From: Love-Letters of Margaret Fuller, 1845-1846
Published: 1903 New York
It is for me to regret now that I have troubled a gentle heart far more than was intended. I only wished to be satisfied, and when you told me how you had viewed the incident I really was so. Do not think of it ever again.
It would be more generous to be more confiding, but I cannot. You must see me as I am. Trifles affect me to joy or pain, but I can be absolutely frank. You will see whether you find me fastidious and exacting. Our education and relations are so different, and those of each as yet scarce known to the other—slight misunderstandings may arise. Fate does not seem to favour my wish to hear more of your life and the position of your mind. But I do not feel, that, whatever I may know, I can misunderstand what is deepest. I have seen the inmost heart, what the original nature is. I am thus far confiding.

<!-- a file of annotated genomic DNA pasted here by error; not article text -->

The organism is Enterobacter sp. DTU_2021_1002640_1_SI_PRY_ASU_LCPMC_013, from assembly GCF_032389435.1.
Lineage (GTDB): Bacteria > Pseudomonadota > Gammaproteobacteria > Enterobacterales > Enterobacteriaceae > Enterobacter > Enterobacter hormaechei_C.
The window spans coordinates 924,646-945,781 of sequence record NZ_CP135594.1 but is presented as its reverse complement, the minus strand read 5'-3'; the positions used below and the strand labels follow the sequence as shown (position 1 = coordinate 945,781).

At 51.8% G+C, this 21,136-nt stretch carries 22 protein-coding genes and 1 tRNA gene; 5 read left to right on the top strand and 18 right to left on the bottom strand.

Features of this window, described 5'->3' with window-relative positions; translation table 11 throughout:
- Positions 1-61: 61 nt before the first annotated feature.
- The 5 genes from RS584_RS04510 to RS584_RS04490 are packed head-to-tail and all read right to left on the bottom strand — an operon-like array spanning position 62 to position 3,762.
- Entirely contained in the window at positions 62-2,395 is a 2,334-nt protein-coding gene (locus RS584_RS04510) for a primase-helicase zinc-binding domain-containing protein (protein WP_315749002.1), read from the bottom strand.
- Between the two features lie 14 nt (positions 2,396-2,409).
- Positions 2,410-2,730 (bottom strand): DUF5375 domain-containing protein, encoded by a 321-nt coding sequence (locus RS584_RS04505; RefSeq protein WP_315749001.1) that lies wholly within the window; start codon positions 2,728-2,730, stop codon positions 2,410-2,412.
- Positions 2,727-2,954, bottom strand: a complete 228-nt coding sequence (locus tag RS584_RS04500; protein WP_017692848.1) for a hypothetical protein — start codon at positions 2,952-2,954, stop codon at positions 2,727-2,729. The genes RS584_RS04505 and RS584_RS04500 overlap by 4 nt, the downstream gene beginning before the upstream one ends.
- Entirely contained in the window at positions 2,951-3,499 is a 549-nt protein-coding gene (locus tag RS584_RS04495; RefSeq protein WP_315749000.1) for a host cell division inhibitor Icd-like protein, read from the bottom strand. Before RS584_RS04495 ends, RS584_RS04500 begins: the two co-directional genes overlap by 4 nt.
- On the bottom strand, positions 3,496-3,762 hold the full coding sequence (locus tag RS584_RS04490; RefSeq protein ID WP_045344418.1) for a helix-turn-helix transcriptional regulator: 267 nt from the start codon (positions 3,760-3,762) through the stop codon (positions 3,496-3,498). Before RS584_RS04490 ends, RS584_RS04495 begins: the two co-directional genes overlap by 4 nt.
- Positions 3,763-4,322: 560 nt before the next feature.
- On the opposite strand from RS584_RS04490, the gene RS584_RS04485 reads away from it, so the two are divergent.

Tell me, if it is not wrong for me to ask, what was the “severe loss?” What has power to make you “heart-sick?”
I hear my host and his sweet little wife singing together. If I were only alone with them, I should have urged your stay; you would like them, but there are so many corner-pieces besides in the parlour with living eyes, that are over-busy in taking note, I do not invite any friend to face them.
P. S. Do not fancy, that I have lost this day by staying. I have been well engaged and it has been still and sweet alone in my room by the bright fire with the rain falling so musically outside. One feels at home on the earth such days. I am sorry, that you should have come here in the wet for nought; but hope, your day, also, is closing pleasantly.
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